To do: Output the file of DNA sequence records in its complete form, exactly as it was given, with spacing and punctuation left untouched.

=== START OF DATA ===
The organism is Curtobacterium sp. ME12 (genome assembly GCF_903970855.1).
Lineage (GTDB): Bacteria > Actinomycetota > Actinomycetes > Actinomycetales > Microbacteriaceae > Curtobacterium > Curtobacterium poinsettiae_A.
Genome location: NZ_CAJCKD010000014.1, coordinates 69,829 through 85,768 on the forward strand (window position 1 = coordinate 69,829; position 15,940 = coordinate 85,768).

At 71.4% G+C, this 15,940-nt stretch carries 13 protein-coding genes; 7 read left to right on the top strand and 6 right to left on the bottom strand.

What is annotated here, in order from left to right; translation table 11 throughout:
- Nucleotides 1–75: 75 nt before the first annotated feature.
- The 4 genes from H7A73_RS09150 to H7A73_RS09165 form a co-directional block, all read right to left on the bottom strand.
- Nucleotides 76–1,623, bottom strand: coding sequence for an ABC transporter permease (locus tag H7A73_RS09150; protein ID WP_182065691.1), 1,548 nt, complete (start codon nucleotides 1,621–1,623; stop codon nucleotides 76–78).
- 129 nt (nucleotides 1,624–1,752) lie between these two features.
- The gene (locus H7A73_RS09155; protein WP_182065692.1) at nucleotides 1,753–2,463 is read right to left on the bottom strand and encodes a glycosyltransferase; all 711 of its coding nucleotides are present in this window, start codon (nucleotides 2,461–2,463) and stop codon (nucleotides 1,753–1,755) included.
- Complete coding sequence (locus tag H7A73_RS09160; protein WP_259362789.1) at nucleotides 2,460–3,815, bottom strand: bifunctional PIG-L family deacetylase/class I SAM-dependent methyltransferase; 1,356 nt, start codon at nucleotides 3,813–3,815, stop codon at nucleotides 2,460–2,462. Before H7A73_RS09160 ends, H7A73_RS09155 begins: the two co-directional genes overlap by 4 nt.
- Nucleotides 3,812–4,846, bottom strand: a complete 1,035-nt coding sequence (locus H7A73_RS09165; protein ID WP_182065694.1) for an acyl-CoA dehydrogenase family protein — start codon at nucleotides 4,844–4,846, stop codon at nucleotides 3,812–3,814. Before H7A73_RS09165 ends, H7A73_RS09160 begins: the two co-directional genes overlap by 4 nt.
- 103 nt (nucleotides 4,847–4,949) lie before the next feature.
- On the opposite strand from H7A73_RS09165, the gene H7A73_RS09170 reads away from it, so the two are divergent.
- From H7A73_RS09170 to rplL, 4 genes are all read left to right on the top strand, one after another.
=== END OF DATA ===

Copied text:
The organism is Curtobacterium sp. ME12 (genome assembly GCF_903970855.1).
Lineage (GTDB): Bacteria > Actinomycetota > Actinomycetes > Actinomycetales > Microbacteriaceae > Curtobacterium > Curtobacterium poinsettiae_A.
Genome location: NZ_CAJCKD010000014.1, coordinates 69,829 through 85,768 on the forward strand (window position 1 = coordinate 69,829; position 15,940 = coordinate 85,768).

At 71.4% G+C, this 15,940-nt stretch carries 13 protein-coding genes; 7 read left to right on the top strand and 6 right to left on the bottom strand.

What is annotated here, in order from left to right; translation table 11 throughout:
- Nucleotides 1–75: 75 nt before the first annotated feature.
- The 4 genes from H7A73_RS09150 to H7A73_RS09165 form a co-directional block, all read right to left on the bottom strand.
- Nucleotides 76–1,623, bottom strand: coding sequence for an ABC transporter permease (locus tag H7A73_RS09150; protein ID WP_182065691.1), 1,548 nt, complete (start codon nucleotides 1,621–1,623; stop codon nucleotides 76–78).
- 129 nt (nucleotides 1,624–1,752) lie between these two features.
- The gene (locus H7A73_RS09155; protein WP_182065692.1) at nucleotides 1,753–2,463 is read right to left on the bottom strand and encodes a glycosyltransferase; all 711 of its coding nucleotides are present in this window, start codon (nucleotides 2,461–2,463) and stop codon (nucleotides 1,753–1,755) included.
- Complete coding sequence (locus tag H7A73_RS09160; protein WP_259362789.1) at nucleotides 2,460–3,815, bottom strand: bifunctional PIG-L family deacetylase/class I SAM-dependent methyltransferase; 1,356 nt, start codon at nucleotides 3,813–3,815, stop codon at nucleotides 2,460–2,462. Before H7A73_RS09160 ends, H7A73_RS09155 begins: the two co-directional genes overlap by 4 nt.
- Nucleotides 3,812–4,846, bottom strand: a complete 1,035-nt coding sequence (locus H7A73_RS09165; protein ID WP_182065694.1) for an acyl-CoA dehydrogenase family protein — start codon at nucleotides 4,844–4,846, stop codon at nucleotides 3,812–3,814. Before H7A73_RS09165 ends, H7A73_RS09160 begins: the two co-directional genes overlap by 4 nt.
- 103 nt (nucleotides 4,847–4,949) lie before the next feature.
- On the opposite strand from H7A73_RS09165, the gene H7A73_RS09170 reads away from it, so the two are divergent.
- From H7A73_RS09170 to rplL, 4 genes are all read left to right on the top strand, one after another.